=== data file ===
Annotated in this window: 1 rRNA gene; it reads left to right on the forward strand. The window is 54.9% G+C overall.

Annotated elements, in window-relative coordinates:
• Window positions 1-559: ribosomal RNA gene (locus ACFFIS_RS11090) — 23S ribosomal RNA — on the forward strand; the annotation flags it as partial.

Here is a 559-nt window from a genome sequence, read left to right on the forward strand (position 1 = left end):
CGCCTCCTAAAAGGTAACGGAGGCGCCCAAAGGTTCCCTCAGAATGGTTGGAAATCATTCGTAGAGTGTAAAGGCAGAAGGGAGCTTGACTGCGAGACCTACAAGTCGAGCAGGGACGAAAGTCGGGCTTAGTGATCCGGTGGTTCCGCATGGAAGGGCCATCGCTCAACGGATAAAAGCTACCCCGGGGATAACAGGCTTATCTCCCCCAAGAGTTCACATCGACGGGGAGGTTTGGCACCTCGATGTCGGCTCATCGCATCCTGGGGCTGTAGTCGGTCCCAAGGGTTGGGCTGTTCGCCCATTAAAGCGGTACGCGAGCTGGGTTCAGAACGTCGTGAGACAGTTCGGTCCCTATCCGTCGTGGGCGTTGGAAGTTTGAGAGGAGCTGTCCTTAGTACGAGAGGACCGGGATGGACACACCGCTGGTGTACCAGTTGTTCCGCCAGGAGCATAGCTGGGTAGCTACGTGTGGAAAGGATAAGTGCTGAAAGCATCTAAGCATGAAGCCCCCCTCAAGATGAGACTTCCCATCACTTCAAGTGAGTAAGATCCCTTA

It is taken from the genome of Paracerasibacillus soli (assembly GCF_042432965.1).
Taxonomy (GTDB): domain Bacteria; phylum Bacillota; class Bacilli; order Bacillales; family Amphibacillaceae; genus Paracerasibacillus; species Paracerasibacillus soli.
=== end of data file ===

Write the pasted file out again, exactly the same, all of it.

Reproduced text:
Annotated in this window: 1 rRNA gene; it reads left to right on the forward strand. The window is 54.9% G+C overall.

Annotated elements, in window-relative coordinates:
• Window positions 1-559: ribosomal RNA gene (locus ACFFIS_RS11090) — 23S ribosomal RNA — on the forward strand; the annotation flags it as partial.

Here is a 559-nt window from a genome sequence, read left to right on the forward strand (position 1 = left end):
CGCCTCCTAAAAGGTAACGGAGGCGCCCAAAGGTTCCCTCAGAATGGTTGGAAATCATTCGTAGAGTGTAAAGGCAGAAGGGAGCTTGACTGCGAGACCTACAAGTCGAGCAGGGACGAAAGTCGGGCTTAGTGATCCGGTGGTTCCGCATGGAAGGGCCATCGCTCAACGGATAAAAGCTACCCCGGGGATAACAGGCTTATCTCCCCCAAGAGTTCACATCGACGGGGAGGTTTGGCACCTCGATGTCGGCTCATCGCATCCTGGGGCTGTAGTCGGTCCCAAGGGTTGGGCTGTTCGCCCATTAAAGCGGTACGCGAGCTGGGTTCAGAACGTCGTGAGACAGTTCGGTCCCTATCCGTCGTGGGCGTTGGAAGTTTGAGAGGAGCTGTCCTTAGTACGAGAGGACCGGGATGGACACACCGCTGGTGTACCAGTTGTTCCGCCAGGAGCATAGCTGGGTAGCTACGTGTGGAAAGGATAAGTGCTGAAAGCATCTAAGCATGAAGCCCCCCTCAAGATGAGACTTCCCATCACTTCAAGTGAGTAAGATCCCTTA

It is taken from the genome of Paracerasibacillus soli (assembly GCF_042432965.1).
Taxonomy (GTDB): domain Bacteria; phylum Bacillota; class Bacilli; order Bacillales; family Amphibacillaceae; genus Paracerasibacillus; species Paracerasibacillus soli.